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See also: meta, Meta, META, metá, méta, metà, mêta, and méta-

Contents

EnglishEdit

Alternative formsEdit

Etymology 1Edit

From Ancient Greek μετα- (meta-), from μετά (metá), from Mycenaean Greek 𐀕𐀲 (me-ta), possibly from Proto-Indo-European *meth₂ (in the middle).

PrefixEdit

meta-

  1. (anatomy and zoology) Behind [From 19th century]
  2. (botany and zoology) Later or subsequent [From 19th century]
  3. (obsolete, architecture and zoology) Situated between two segments [From 19th century]
  4. (chemistry) Having fewer molecules of water than the ortho- equivalent [From 19th century]
  5. (organic chemistry) in isomeric benzene derivatives, having the two substituents in alternate positions; contrasted with ortho- and para- [From 1833]
TranslationsEdit
The translations below need to be checked and inserted above into the appropriate translation tables, removing any numbers. Numbers do not necessarily match those in definitions. See instructions at Wiktionary:Entry layout#Translations.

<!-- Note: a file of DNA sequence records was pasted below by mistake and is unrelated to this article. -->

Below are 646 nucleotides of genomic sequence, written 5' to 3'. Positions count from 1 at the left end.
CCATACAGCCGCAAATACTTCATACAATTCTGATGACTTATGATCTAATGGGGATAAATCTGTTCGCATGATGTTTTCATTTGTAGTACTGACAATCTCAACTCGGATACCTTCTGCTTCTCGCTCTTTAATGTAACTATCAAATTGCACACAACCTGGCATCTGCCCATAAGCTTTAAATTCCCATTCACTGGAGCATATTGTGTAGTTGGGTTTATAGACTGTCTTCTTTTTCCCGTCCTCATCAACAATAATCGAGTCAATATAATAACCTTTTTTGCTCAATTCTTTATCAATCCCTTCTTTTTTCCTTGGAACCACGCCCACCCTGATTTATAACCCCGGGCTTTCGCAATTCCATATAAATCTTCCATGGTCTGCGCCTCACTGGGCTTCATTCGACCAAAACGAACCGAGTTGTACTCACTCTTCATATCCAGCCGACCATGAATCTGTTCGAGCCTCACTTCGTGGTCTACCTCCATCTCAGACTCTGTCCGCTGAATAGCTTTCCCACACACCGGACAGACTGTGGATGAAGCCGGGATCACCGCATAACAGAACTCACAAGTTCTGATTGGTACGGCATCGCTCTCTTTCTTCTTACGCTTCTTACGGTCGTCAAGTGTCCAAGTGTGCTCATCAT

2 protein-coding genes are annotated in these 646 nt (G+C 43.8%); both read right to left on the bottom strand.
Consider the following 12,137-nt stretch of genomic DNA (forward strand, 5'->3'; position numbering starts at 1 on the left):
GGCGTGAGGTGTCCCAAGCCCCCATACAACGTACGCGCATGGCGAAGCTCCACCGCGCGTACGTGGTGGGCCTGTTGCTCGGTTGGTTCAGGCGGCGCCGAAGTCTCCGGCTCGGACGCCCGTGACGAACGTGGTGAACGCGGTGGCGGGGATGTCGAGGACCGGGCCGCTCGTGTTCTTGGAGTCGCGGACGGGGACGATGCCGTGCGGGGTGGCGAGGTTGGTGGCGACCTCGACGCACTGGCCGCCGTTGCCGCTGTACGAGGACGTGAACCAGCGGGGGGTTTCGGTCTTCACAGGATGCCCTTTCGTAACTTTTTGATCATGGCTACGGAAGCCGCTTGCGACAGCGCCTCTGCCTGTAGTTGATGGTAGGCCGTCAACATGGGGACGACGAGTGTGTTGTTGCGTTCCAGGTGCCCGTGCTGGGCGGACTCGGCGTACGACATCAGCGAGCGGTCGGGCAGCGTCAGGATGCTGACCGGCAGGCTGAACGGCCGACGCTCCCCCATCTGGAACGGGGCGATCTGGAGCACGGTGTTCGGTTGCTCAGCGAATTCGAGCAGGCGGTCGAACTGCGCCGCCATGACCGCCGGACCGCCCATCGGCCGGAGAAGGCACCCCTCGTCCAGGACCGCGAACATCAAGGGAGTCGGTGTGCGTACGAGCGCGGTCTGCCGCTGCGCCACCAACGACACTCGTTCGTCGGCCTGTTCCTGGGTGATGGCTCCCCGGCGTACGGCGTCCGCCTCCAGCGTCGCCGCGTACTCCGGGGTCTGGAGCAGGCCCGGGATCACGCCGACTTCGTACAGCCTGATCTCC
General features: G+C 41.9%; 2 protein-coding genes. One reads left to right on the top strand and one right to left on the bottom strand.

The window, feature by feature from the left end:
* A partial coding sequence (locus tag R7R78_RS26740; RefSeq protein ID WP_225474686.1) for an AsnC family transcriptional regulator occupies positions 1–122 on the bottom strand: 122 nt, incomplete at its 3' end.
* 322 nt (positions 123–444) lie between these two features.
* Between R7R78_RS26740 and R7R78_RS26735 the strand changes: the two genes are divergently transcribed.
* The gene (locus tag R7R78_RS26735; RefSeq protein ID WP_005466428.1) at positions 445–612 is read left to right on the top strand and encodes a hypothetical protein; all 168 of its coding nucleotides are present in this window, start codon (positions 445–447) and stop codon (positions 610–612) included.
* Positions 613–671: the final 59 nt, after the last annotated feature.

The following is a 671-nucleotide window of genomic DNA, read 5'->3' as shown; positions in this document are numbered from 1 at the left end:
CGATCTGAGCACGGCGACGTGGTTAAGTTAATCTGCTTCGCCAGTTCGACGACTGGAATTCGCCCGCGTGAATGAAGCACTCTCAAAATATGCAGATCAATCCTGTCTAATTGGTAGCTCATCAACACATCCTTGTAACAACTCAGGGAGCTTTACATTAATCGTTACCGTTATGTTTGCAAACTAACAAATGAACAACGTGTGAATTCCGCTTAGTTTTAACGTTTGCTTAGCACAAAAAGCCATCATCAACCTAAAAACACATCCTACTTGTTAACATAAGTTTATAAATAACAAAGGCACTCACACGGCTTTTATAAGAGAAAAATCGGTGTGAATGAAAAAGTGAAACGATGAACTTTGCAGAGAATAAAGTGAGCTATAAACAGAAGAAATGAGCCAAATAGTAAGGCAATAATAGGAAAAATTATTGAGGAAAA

Etymology 2Edit

Back-formation from metaphysics.

PrefixEdit

meta-

  1. transcending, encompassing
  2. Pertaining to a level above or beyond. For example, metadata are data that describes data, metalanguage is language that describes language, etc. [From 17th century]
  3. Having analogies with metaphysics
Related termsEdit
TranslationsEdit

Etymology 3Edit

Back-formation from metamorphism.

PrefixEdit

meta-

  1. (geology) Analogies and derivatives of metamorphism [From 19th century]
TranslationsEdit

Etymology 4Edit

Back-formation from metastasis.

PrefixEdit

meta-

  1. (pathology) Consequent on
TranslationsEdit

Derived termsEdit


Further readingEdit

AnagramsEdit


ItalianEdit

PrefixEdit

meta-

  1. meta-

SpanishEdit

EtymologyEdit

From Ancient Greek μετά (metá).

PrefixEdit

meta-

  1. meta-

Derived termsEdit